Stacey McKenzie was born on March 27, 1977 in Kingston, Jamaica. She’s a supermodel with a distinct reputation for telling it like it is.
After moving to Canada, Stacey became a top runway model, a runway modelling coach, motivational speaker, actress and television personality. She has been a judge on Canada’s Next Top Model, a guest judge and runway coach on America’s Next Top Model and a judge on Canada’s Drag Race.
“This is the thing with me: If you have the talent, why limit yourself? I started with modeling, and from there it was easy for me to get into the entertainment industry in terms of acting, television and film. I used my modeling as a platform to get into that type of industry, and then I wanted to create my workshops. I met quite a few models along the way and they didn’t know about getting into the business. I was self-taught. I actually studied and researched how the industry works.”
With her bright red Afro and freckles, Stacey McKenzie was unlike anyone else on the ’90s fashion scene. Her strong runway walk made her stand out further and she worked with the decade’s top talents, including Jean Paul Gaultier, Thierry Mugler, and Richard Avedon, who shot her for Calvin Klein’s memorable CK Be campaign.
From there, she began modeling around the world following her success in Paris. She worked in London, Italy, Austria, the United States, and Japan for designers including Alexander McQueen, Betsey Johnson, Tommy Hilfiger, Todd Oldham, and Michiko Koshino. She’s appeared on the cover of many magazines including Harper’s Bazaar, Interview, Essence, Le Monde, and Vibe. She’s also appeared in editorials for Vogue many times, including the U.S., Japan, Korea, Spain, and Britain editions.
Stacey’s unique look landed her a role in Luc Besson’s sci-fi romp The Fifth Element as an airline attendant. In addition to modeling, Ms. McKenzie hosted Stylissimo on MTV Europe. The show was broadcast all over Europe, Africa and Asia.
Stacey pursued a vision to teach all aspect of modeling and most importantly teaching young people to be confident within themselves. Her pursuit of this vision led to the development of Walk This Way Workshops.
“I started my company to help others, because from what I experienced in talking with aspiring models, nobody wanted to help them. This is such a competitive industry [that] other models, established in the business, would just keep the information for themselves. But for me, the Most High put me in this industry for a reason, and it’s not for me to keep for self. If I see anybody in need of help, then I can give them the information as well.”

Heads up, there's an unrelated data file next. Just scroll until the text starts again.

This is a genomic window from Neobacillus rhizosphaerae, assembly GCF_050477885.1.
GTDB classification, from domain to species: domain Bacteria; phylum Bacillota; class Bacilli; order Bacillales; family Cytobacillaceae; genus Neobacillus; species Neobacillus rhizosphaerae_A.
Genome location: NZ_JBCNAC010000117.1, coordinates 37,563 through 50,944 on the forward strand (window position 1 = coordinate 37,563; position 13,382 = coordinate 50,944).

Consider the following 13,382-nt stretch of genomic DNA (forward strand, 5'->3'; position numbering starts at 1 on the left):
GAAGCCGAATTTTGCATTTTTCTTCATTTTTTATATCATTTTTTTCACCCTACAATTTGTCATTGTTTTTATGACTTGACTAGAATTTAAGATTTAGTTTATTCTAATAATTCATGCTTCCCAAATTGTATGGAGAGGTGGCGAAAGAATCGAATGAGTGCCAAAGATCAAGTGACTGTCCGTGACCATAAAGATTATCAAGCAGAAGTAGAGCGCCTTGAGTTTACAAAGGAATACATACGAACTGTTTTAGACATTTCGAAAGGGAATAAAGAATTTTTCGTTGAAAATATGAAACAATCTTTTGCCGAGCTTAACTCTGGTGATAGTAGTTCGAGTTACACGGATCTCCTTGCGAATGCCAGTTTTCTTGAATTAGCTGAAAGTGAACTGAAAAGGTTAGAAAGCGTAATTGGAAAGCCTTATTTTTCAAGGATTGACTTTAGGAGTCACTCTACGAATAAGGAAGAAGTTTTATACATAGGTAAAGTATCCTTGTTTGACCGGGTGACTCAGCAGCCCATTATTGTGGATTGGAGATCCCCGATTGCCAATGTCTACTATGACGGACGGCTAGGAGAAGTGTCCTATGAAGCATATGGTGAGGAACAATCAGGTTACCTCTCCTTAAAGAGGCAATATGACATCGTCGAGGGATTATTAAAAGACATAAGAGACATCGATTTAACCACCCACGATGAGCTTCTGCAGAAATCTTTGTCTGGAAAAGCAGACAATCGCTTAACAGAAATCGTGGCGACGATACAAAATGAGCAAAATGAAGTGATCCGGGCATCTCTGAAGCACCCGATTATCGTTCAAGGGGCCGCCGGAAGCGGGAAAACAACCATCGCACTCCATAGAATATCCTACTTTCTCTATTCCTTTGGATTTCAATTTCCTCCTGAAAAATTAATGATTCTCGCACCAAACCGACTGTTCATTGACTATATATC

Stacey is actively involved in giving back to the community, encouraging youth to “Own You” and “Rule Your Runway” with confidence. She is so passionate about her Walk This Way Workshops she’s started a tour, focusing on channeling your inner supermodel to promote life-skill building in young girls and boys, men and women aged 12 plus in inner city communities.
“Motivational speaking came later. I’ve always wanted to do it, but I thought you had to be chosen. I was very nervous to be in front of a crowd speaking because I talk so much. But I found out about Toastmasters and I was able to get over my fear of public speaking. From there I was propelled and felt motivated to go into motivational speaking. A lightbulb went off, and I was like, maybe I should share with people my obstacles, my challenges and how I was able to overcome them.
I truly believe I was put in this industry for a reason, because I was told no by every single agent in America and in Canada. Folks were like, ‘This is not for you.’ I was called everything from ugly to weird and different to I would never sell products. I would never be a moneymaking model. I was way too different-looking. It took me five years to get signed! It was a huge blessing. If I had listened to those people, I wouldn’t be on the phone with you right now. Who knows where I would be? I might have been a lawyer or something, who knows. I would probably be a private investigator, because I’m really nosy (laughs).
There are two sides to my company. There is a modeling side, where I teach all aspects of modeling and not just for high fashion. There is also commercial modeling, lifestyle modeling, and that can be from babies up to 100 years old or older, as long as you look the part. I teach them how to get into the business and what to do when they get in.
And then I have my camp, which is the second part. It is dedicated to the youth who don’t have the opportunity to meet with people like myself or other people in the industry. They can learn about fashion, art, entertainment and business, finance, how to get grants for postsecondary education or for starting their first business. The students get to learn from all different kinds of people so each will have a different mentor within each of those fields.
I strategically choose the mentors that have been through obstacles and challenges, like serious challenges, and pursued their dreams and goals and made it. I created the camp because I was one of those youths. I came from the ’hood. I grew up in the ’hood from Jamaica to when I moved to Canada. I said to myself, if I get blessed with making it, there is no way I’m not going to share information with somebody. That’s crazy to me. You shouldn’t be selfish with it.
Be the best you. Always strive to be the best you. Everybody’s not going to like or love you. There will be people who love or hate you. We all have a lot of issues, but you always have to look into yourself and look at things you’re not doing right and fix it to be a better you.
Source: the undefeated.com; imdb.com